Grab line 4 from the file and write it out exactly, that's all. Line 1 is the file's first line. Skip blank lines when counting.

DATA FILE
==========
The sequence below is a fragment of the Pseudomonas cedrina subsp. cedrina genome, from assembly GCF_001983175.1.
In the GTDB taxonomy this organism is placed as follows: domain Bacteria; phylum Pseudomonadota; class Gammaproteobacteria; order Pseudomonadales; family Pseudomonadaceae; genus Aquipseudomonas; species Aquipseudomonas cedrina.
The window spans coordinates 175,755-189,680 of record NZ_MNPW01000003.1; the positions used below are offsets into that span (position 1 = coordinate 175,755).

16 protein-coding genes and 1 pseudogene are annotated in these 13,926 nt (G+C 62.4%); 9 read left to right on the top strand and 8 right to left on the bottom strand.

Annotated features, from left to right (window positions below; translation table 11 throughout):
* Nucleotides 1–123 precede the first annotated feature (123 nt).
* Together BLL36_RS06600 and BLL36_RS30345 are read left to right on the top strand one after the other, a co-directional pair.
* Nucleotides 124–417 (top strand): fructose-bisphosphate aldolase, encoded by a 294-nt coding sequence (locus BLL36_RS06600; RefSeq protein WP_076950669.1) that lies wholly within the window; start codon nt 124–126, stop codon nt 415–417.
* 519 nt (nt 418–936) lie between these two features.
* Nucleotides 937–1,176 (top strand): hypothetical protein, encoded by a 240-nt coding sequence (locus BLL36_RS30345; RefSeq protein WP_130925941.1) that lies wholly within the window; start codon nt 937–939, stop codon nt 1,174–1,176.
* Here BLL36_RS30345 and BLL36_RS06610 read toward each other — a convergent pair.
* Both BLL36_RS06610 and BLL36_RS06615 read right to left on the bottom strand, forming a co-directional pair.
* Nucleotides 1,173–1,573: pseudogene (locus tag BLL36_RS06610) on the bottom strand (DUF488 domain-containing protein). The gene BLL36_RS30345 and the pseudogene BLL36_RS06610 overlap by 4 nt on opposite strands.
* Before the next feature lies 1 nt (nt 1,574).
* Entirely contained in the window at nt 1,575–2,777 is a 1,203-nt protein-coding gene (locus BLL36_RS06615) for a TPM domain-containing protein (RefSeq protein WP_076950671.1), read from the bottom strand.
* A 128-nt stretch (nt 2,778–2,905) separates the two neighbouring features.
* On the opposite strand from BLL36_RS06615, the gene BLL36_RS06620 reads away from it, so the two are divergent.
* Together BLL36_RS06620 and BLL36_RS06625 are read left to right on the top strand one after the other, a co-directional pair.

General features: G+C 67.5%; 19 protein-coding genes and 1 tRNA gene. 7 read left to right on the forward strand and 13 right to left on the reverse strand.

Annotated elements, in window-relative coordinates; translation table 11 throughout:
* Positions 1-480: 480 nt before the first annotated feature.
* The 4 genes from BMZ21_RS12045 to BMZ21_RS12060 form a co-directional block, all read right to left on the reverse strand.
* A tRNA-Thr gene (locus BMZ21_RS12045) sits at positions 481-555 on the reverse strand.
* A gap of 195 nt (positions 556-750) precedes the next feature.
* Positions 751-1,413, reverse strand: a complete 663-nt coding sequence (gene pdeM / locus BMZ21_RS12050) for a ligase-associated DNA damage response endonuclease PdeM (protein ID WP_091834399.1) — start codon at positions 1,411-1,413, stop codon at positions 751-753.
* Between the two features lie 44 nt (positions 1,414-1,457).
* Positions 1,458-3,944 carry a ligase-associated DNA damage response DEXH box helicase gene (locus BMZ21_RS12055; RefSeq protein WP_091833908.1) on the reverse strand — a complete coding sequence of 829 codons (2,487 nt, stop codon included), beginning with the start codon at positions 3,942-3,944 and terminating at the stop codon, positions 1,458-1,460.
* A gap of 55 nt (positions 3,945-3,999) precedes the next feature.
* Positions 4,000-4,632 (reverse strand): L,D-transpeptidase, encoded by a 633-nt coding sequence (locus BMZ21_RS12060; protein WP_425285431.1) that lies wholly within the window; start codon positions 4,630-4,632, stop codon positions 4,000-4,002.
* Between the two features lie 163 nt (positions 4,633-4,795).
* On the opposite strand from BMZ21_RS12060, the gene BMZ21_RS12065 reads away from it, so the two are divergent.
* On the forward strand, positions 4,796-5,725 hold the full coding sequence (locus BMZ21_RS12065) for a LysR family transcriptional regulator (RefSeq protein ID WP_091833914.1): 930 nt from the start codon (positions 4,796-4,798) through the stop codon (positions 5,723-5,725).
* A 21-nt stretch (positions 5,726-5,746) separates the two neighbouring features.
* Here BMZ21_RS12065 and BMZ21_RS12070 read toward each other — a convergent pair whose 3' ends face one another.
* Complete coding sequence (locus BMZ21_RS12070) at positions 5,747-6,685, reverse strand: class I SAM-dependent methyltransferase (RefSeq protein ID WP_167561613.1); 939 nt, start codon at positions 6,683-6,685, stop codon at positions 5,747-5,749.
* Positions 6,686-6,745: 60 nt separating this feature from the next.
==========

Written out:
16 protein-coding genes and 1 pseudogene are annotated in these 13,926 nt (G+C 62.4%); 9 read left to right on the top strand and 8 right to left on the bottom strand.